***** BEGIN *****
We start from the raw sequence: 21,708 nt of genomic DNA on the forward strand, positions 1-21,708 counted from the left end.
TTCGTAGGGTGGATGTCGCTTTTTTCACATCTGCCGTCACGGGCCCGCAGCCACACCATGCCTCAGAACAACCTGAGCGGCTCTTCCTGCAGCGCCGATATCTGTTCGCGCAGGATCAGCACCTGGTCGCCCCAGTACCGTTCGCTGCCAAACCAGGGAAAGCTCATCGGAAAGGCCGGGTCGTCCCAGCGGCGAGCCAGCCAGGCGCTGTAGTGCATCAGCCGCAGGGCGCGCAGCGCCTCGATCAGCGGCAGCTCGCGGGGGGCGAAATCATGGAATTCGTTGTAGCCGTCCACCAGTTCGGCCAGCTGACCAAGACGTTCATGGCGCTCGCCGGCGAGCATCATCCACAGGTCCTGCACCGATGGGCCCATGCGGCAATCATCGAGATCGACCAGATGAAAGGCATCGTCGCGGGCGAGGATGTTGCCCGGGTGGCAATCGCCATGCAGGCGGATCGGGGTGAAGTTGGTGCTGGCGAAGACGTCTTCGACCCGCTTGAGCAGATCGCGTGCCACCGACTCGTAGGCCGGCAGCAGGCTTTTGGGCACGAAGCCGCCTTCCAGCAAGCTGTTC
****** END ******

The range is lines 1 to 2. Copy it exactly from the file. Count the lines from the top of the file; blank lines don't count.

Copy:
We start from the raw sequence: 21,708 nt of genomic DNA on the forward strand, positions 1-21,708 counted from the left end.
TTCGTAGGGTGGATGTCGCTTTTTTCACATCTGCCGTCACGGGCCCGCAGCCACACCATGCCTCAGAACAACCTGAGCGGCTCTTCCTGCAGCGCCGATATCTGTTCGCGCAGGATCAGCACCTGGTCGCCCCAGTACCGTTCGCTGCCAAACCAGGGAAAGCTCATCGGAAAGGCCGGGTCGTCCCAGCGGCGAGCCAGCCAGGCGCTGTAGTGCATCAGCCGCAGGGCGCGCAGCGCCTCGATCAGCGGCAGCTCGCGGGGGGCGAAATCATGGAATTCGTTGTAGCCGTCCACCAGTTCGGCCAGCTGACCAAGACGTTCATGGCGCTCGCCGGCGAGCATCATCCACAGGTCCTGCACCGATGGGCCCATGCGGCAATCATCGAGATCGACCAGATGAAAGGCATCGTCGCGGGCGAGGATGTTGCCCGGGTGGCAATCGCCATGCAGGCGGATCGGGGTGAAGTTGGTGCTGGCGAAGACGTCTTCGACCCGCTTGAGCAGATCGCGTGCCACCGACTCGTAGGCCGGCAGCAGGCTTTTGGGCACGAAGCCGCCTTCCAGCAAGCTGTTC